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Thursday, April 14, 2011

Extreme Market Sentiment Levels Buy or Sell?

Sentiment
Click Here for the Free Report


Free Report: Buying Opportunity?

Find Out What Extreme Market Sentiment Levels Mean for Your Investments. Our friends at Elliott Wave International have just released a new report on the historical importance of extreme market sentiment levels. You can learn more about it below, or follow this link to download the free report now.

What exactly is market sentiment?

According to Wikipedia:

Market sentiment is the general prevailing attitude of investors as to anticipated price development in a market. This attitude is the accumulation of a variety of fundamental and technical factors, including price history, economic reports, seasonal factors, and national and world events.

For example, if investors expect upward price movement in the stock market, the sentiment is said to be bullish. On the contrary, if the market sentiment is bearish, most investors expect downward price movement.

So, if market sentiment is bullish, investors would expect prices to rise, and if it's bearish, they would expect prices to fall.

But, what if market sentiment is at extreme levels -- will this lead to major moves in the direction of the trend or major changes in market direction? More importantly, how will it affect your investments and what can you do about it?

Elliott Wave International has just released a FREE report with excerpts from the most recent issues of Bob Prechter's Elliott Wave Theorist and its sister publication The Elliott Wave Financial Forecast. It tackles these important questions head on by analyzing current market sentiment levels and comparing them to major stock market tops and bottoms dating back to the 1960s.

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Wednesday, April 13, 2011

Understanding the Federal Reserve Bank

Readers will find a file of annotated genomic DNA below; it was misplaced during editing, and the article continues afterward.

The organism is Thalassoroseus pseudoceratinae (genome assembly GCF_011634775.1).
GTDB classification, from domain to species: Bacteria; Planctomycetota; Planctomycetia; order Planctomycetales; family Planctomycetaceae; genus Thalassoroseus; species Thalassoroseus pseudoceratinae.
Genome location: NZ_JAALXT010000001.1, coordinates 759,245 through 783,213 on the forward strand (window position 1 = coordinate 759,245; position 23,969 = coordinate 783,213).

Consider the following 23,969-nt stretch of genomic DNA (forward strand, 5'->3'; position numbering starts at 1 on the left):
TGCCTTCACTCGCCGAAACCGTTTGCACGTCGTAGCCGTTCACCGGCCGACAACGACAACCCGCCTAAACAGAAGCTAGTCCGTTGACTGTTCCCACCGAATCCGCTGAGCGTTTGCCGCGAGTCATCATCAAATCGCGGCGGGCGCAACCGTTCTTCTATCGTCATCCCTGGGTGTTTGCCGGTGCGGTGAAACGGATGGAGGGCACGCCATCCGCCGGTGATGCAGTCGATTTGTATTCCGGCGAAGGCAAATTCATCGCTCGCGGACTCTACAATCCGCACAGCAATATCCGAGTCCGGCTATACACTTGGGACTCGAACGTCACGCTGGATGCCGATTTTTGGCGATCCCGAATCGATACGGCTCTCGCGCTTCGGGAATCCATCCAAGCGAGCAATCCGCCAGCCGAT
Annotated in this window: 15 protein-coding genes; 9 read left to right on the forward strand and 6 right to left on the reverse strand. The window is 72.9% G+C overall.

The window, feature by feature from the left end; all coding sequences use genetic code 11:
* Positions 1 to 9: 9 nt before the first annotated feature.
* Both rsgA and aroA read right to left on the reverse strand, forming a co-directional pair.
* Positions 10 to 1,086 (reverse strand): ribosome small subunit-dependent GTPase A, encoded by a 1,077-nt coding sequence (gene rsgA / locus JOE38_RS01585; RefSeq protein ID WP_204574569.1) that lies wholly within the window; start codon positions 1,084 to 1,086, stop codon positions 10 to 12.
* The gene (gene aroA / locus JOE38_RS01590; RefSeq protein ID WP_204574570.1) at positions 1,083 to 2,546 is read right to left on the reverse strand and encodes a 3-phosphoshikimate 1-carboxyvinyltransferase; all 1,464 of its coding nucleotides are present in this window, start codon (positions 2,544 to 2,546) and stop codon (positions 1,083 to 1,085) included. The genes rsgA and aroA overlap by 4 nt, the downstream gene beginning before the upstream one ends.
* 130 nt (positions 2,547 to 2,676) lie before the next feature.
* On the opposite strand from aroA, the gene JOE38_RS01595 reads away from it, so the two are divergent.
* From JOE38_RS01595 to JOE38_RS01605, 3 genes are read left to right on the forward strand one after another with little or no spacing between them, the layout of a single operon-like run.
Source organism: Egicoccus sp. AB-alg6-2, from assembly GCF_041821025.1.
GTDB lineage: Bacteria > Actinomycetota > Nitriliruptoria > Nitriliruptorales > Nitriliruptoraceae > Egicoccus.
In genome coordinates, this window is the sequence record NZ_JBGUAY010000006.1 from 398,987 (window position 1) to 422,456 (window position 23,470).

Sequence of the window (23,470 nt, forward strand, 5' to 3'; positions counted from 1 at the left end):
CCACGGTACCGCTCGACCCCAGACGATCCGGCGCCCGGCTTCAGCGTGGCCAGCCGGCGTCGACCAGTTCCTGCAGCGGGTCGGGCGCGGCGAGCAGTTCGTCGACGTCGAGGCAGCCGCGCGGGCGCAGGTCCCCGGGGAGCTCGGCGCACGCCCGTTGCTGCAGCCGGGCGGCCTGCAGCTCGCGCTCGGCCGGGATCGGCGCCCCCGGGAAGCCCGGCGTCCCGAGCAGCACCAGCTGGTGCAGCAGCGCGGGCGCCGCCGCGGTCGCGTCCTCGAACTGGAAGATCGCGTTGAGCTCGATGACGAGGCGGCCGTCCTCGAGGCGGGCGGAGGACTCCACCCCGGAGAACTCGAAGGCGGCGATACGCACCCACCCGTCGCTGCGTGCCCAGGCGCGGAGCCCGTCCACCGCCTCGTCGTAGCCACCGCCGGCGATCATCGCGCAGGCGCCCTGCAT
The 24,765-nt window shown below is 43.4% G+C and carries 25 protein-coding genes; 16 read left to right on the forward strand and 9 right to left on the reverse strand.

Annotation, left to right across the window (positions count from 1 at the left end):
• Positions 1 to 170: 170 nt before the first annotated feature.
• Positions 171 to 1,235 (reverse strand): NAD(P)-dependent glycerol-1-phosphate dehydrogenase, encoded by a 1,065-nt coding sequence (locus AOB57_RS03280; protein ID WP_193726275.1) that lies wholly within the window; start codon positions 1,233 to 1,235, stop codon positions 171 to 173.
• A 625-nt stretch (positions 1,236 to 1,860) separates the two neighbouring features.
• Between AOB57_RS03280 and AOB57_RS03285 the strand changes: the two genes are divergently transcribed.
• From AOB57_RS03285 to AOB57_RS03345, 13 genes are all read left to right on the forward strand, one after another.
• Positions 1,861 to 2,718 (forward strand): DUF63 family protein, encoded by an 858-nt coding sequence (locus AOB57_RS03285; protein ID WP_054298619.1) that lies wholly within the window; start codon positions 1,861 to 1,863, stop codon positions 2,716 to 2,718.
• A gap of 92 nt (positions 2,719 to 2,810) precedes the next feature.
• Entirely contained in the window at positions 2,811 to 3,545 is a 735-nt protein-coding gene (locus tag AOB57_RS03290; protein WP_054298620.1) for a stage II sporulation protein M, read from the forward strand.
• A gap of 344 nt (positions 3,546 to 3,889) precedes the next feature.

Federal Reserve Bank
Understanding the Fed


What exactly is the function of the Fed? If it's to help the U.S. economy grow steadily, they how come in 2007-2009 we had the biggest stock market crash in decades followed by "the Great Recession" and a worldwide financial crisis?
For answers, let's turn to someone who has spent a considerable amount of time studying the Fed and its functions: EWI's president Robert Prechter.

This is an excerpt from a free Club EWI eBook, "Understanding the Fed." Enjoy -- and for details on how to read this important 32-page eBook in full, free, look below.

The Fed’s Presumed Inflation Since 2008 Is Mostly a Mirage

Excerpted from Prechter's December 2009 Elliott Wave Theorist

We all know that the Fed created $1.4 trillion new dollars in 2008. It has told the world that it will inflate to save the monetary system. So that is the news that most people hear.

But the Fed’s dramatic money creation in 2008 only seems to force inflation because people focus on only one side of the Fed’s action. Even though the Fed created a lot of new money, it did not affect the total amount of money-plus-credit one bit... When the Fed buys a Treasury bond, net inflation occurs, because it simply monetizes the government’s brand-new IOU. But in 2008, in order for the Fed to add $1.4 trillion new dollars to the monetary system, it removed exactly the same value of IOU-dollars from the market. It has since retired some of this money, leaving a net of about $1.3 trillion.

So investors, who previously held $1.3t. worth of IOUs for dollars, now hold $1.3t. worth of dollars. They are no longer debt investors but money holders. The net change in the money-plus-credit supply is zero. The Fed simply retired (temporarily, it hopes) a certain amount of debt and replaced it with money.

Evidence for this case is in Figure 4. Even though the Fed has swapped over a trillion dollars of new money for old debt, the banks aren’t lending it. The money multiplier is back in negative territory, which means that there is more debt being retired than there is new money being created. In other words, deflation is winning.

New Money Old Debt